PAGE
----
The first night at Nissan Stadium during CMA Fest is always special. Loads of industry people turn out. The venue is always packed to capacity. And the line-up is star-saturated (partly because most artists would rather donate a Thursday gig than a weekend day). Singers and fans alike are still fresh.
And, this year, the temperature was as balmy as can be.
As we drove over the Korean War Veterans Memorial Bridge, we could see the Seigenthaler Pedestrian Bridge next to us, packed with folks strolling over the river to the stadium of star sounds. Everyone milling around the outside of the venue seemed to be smiling and excited.
Once inside, we ascended into the hospitality suite and found some seats with a good view of the stage. The Oak Ridge Boys sang an electrifying arrangement of “The Star Spangled Banner” to launch the show.
Then The Charlie Daniels Band came out rocking. Toward the end of his set, Charlie brought out a smiling man with a cane. “Our 2016 Country Music Hall of Fame inductee, Mr. Randy Travis!” Charlie shouted. The crowd went berserk and gave Randy a standing ovation. Earlier in the day, he’d posed for some photos with fans at the George Jones Museum downtown.
“I’ve sat in this audience, way up there,” said Kelsea Ballerini, pointing to the upper decks. During “Dibs,” she left the stage to greet those standing in front.
During “Peter Pan,” thousands held their lit cell phones aloft. The resulting Milky Way of lights revealed how full the stadium was. Before singing “Love Me Like You Mean It,” Kelsea shared, “I just found out backstage that this is my first platinum single. So thank you for everything you’ve done.”
“Thank you for what you do,” echoed Dierks Bentley to the fans. “For us country singers, this [festival] is kinda like Thanksgiving ….This is my coolest gig of the whole year. I got my start on Lower Broadway.”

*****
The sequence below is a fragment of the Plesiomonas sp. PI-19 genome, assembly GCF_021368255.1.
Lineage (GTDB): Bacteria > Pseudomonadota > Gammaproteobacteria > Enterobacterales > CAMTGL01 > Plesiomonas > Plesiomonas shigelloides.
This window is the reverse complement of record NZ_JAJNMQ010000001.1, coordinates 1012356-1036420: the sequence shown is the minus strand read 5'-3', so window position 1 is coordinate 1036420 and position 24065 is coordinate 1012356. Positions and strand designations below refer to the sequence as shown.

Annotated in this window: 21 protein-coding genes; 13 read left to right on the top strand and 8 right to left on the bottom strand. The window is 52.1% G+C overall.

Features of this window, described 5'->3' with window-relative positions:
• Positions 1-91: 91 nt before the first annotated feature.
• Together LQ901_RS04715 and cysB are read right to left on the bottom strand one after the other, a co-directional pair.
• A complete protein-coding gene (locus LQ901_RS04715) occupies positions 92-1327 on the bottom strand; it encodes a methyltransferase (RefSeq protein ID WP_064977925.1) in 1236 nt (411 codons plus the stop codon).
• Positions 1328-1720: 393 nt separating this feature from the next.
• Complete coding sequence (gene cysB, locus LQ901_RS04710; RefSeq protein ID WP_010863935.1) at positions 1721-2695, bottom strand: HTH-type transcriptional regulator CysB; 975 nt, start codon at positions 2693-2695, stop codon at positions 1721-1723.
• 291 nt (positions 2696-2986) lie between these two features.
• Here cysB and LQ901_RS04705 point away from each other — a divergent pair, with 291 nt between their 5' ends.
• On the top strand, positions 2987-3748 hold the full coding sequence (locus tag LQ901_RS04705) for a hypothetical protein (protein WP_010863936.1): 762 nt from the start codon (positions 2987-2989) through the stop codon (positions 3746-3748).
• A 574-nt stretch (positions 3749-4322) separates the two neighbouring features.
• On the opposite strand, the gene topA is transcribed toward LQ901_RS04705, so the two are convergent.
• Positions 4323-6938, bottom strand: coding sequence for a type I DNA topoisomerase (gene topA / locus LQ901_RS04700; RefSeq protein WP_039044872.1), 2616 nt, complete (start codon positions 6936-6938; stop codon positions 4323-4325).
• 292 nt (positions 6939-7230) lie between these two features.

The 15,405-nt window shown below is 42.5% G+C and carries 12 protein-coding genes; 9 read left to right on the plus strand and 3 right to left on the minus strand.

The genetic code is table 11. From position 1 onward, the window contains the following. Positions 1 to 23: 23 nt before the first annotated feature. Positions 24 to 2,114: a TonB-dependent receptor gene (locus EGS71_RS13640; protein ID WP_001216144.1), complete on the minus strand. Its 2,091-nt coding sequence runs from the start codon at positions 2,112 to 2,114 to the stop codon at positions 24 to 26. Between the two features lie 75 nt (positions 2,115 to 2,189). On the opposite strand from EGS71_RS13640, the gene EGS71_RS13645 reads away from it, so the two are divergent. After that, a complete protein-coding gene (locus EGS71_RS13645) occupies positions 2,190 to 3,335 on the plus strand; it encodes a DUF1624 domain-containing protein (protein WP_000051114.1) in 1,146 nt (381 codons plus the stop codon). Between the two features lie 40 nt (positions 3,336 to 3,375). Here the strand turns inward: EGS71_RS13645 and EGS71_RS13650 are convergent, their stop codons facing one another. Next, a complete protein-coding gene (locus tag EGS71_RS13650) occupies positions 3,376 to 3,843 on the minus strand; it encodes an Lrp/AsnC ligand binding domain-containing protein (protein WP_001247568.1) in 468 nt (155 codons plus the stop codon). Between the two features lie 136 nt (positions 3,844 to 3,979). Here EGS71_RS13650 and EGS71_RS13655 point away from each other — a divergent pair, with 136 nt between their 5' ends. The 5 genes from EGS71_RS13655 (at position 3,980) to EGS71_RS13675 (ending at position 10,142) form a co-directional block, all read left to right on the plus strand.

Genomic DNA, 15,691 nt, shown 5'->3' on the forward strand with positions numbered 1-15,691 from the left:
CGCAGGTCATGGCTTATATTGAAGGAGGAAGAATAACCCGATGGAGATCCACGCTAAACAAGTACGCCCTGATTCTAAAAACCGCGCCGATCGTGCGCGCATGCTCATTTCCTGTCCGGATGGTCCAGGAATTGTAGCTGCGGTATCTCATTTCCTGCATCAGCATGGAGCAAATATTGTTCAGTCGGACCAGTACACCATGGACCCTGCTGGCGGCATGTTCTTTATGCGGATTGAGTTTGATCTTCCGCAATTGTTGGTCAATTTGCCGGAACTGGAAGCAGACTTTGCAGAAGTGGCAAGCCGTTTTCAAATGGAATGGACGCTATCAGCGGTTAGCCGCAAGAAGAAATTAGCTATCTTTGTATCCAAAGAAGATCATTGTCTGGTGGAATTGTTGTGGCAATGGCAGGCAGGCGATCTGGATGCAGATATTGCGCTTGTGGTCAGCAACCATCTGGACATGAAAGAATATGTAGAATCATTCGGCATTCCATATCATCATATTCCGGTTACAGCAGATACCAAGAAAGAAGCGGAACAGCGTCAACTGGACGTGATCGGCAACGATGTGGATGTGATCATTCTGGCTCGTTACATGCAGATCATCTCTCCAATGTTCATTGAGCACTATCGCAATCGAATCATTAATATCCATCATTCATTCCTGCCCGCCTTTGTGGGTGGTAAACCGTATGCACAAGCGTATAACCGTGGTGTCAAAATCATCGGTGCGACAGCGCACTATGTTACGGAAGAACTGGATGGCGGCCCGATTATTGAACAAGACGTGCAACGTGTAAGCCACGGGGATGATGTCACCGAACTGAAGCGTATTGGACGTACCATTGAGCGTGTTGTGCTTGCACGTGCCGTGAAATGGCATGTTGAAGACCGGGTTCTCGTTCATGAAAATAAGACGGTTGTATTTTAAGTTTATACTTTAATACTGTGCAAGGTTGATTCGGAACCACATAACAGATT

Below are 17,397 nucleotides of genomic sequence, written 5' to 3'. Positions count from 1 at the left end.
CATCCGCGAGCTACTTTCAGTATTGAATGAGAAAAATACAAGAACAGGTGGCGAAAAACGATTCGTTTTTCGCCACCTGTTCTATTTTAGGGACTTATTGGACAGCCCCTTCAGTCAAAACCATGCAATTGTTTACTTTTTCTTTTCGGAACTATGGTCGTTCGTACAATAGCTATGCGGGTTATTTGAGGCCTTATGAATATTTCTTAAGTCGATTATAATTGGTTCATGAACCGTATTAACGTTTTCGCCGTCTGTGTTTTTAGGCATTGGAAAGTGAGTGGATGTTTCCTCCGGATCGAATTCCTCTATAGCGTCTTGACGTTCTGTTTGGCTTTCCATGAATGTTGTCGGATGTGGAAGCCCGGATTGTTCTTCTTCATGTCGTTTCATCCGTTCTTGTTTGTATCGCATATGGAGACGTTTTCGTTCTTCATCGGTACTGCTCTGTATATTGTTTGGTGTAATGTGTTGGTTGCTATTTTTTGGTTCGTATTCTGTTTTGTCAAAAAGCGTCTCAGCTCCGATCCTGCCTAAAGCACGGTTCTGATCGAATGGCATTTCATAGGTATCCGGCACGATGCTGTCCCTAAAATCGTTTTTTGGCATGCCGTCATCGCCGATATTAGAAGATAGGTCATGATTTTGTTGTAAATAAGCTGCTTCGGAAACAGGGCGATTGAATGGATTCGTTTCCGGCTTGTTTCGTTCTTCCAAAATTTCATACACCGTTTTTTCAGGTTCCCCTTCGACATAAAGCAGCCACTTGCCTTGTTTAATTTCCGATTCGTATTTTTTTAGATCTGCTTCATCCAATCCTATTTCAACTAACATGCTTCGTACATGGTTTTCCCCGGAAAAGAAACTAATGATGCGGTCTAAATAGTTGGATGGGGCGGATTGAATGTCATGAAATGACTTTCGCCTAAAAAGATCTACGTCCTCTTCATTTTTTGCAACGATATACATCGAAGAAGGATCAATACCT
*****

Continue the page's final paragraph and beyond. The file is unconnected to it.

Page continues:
He went even further down into the crowd than Kelsea had, then sang from a riser amid the attendees. “I’m somewhere in the middle of a football field, surrounded by 70,000 country music fans!” he exalted. Dierks brought out pop star Elle King for “Different for Girls” and led crowd in singalongs with “Home” and “Drunk on a Plane.”
Up next was Miranda Lambert. Her set caught fire with an incendiary performance of “Mama’s Broken Heart.” But she touched hearts with her ballads, too. “It’s all about what we give you all, and you give us back all year long,” she said. This is her 10th anniversary as a CMA Fest performer. “Country music is my life, and that means you’re my life. And I appreciate it so much.”
Rascal Flatts and Jason Aldean brought the memorable night to a close. Fabulous fireworks celebrated the finale at 12:15 a.m.
We dined on fried chicken, tossed salad, green beans, mashed potatoes and assorted cookies. A throng of schmoozers worked the room, including Tom Baldrica, Mark Bright, David Macias, Lori Badgett, Horton Frank, Sherod Robertson, Steve Emley, Bill Denny, Joe Galante, David Ross, Dan Ekbaak, Victoria Shaw, Amy Smartt and Biff Watson.
The most notable attendee was Jo Walker Meador. Now 92, the Country Music Hall of Fame member was the head of the CMA from 1962 to 1991. She guided the launch of Fan Fair in 1972. “Look what she started,” said JoAnn Berry, gazing at the 70,000 congregants. Yes, indeed. Gaze in awe.